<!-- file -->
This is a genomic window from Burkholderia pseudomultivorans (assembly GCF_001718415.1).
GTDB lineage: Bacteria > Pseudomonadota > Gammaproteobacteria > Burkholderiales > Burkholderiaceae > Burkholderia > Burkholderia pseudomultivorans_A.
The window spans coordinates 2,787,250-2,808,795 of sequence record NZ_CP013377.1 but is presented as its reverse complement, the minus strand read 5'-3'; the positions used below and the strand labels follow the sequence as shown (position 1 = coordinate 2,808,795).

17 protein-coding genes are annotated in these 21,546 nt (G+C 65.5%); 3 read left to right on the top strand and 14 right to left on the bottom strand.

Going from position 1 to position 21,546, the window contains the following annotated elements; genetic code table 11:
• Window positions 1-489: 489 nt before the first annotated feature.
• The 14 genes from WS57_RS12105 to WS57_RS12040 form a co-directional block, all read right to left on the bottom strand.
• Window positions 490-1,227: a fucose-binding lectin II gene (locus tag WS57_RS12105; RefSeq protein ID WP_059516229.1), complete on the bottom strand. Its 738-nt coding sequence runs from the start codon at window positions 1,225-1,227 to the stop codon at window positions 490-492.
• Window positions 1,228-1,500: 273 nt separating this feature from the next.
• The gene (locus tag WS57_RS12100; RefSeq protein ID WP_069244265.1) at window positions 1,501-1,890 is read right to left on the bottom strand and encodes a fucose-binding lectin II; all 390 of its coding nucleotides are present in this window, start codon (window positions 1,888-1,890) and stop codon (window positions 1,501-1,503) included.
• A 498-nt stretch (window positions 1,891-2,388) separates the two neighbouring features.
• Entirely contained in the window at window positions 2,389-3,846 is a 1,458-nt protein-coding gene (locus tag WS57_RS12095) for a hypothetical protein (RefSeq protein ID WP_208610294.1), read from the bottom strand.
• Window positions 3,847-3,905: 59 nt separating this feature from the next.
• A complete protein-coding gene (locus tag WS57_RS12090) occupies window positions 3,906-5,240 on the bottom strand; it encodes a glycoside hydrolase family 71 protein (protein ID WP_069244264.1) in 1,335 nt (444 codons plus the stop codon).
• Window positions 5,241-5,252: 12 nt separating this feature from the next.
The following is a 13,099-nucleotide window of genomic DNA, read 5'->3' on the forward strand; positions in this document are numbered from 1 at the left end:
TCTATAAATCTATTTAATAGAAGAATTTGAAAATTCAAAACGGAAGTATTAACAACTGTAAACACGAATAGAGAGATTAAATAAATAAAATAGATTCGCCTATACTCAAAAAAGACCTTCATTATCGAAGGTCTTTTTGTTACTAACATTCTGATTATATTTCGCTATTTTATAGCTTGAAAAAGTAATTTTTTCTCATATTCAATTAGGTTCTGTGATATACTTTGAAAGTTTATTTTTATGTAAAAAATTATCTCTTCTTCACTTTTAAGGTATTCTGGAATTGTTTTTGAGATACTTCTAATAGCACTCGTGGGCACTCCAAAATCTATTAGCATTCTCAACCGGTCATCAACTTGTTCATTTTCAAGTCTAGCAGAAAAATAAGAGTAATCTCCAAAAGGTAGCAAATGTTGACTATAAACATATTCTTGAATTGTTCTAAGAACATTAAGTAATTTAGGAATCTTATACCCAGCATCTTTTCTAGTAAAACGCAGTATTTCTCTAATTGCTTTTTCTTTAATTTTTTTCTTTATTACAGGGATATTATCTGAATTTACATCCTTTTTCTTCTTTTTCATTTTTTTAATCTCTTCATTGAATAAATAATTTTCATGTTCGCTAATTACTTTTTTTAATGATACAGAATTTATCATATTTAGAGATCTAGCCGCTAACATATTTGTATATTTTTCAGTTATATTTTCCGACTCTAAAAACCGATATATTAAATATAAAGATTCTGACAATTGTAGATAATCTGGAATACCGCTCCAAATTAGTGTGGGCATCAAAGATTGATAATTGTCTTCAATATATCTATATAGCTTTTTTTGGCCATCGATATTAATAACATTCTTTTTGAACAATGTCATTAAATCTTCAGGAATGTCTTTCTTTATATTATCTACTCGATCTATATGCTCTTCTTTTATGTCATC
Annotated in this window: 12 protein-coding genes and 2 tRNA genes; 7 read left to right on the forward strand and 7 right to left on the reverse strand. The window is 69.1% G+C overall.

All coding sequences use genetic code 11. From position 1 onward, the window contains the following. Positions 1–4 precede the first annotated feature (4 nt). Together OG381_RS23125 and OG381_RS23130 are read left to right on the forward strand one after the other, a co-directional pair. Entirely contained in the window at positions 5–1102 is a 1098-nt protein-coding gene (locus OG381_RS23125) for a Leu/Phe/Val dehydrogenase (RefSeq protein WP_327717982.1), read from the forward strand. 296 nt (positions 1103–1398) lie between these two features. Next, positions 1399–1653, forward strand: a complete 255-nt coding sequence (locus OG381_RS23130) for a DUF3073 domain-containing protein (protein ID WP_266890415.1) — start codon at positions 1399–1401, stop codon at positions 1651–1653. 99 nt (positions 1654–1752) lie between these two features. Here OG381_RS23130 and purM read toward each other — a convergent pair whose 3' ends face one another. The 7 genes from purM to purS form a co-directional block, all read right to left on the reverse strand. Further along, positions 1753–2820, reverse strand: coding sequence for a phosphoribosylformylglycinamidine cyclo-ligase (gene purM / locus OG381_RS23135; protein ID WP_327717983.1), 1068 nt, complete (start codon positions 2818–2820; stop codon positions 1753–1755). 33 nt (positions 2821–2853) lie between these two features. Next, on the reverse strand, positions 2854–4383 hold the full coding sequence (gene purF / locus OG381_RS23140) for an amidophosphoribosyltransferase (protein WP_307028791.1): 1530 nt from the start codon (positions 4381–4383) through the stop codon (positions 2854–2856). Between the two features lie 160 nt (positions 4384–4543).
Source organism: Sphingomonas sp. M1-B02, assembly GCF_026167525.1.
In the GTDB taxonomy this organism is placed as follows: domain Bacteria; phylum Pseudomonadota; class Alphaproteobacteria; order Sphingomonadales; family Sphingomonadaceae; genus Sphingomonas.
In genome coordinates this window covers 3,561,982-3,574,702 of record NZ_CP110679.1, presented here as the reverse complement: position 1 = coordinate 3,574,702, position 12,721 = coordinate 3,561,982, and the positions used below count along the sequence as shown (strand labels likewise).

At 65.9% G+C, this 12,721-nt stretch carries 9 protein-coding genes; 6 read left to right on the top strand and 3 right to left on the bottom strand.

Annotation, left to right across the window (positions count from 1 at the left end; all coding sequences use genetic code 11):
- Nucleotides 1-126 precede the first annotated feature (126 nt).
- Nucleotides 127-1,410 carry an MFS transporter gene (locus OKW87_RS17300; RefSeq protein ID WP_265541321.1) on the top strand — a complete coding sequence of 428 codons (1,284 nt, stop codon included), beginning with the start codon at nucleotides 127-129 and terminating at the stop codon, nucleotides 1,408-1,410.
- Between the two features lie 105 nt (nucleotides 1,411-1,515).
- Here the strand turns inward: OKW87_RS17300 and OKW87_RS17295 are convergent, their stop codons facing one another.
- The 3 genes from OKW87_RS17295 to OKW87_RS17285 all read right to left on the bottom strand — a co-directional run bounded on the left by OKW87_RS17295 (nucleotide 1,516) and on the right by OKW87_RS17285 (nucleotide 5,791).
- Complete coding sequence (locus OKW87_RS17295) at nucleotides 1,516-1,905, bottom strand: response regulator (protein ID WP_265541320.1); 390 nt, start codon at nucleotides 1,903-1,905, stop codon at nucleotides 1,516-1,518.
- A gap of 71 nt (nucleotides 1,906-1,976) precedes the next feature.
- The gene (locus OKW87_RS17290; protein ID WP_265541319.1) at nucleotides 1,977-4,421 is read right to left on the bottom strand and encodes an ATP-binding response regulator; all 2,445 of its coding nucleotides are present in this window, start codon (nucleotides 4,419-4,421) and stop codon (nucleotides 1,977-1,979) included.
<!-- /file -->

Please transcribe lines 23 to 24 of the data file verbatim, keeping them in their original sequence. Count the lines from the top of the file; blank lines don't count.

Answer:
At 65.9% G+C, this 12,721-nt stretch carries 9 protein-coding genes; 6 read left to right on the top strand and 3 right to left on the bottom strand.

Annotation, left to right across the window (positions count from 1 at the left end; all coding sequences use genetic code 11):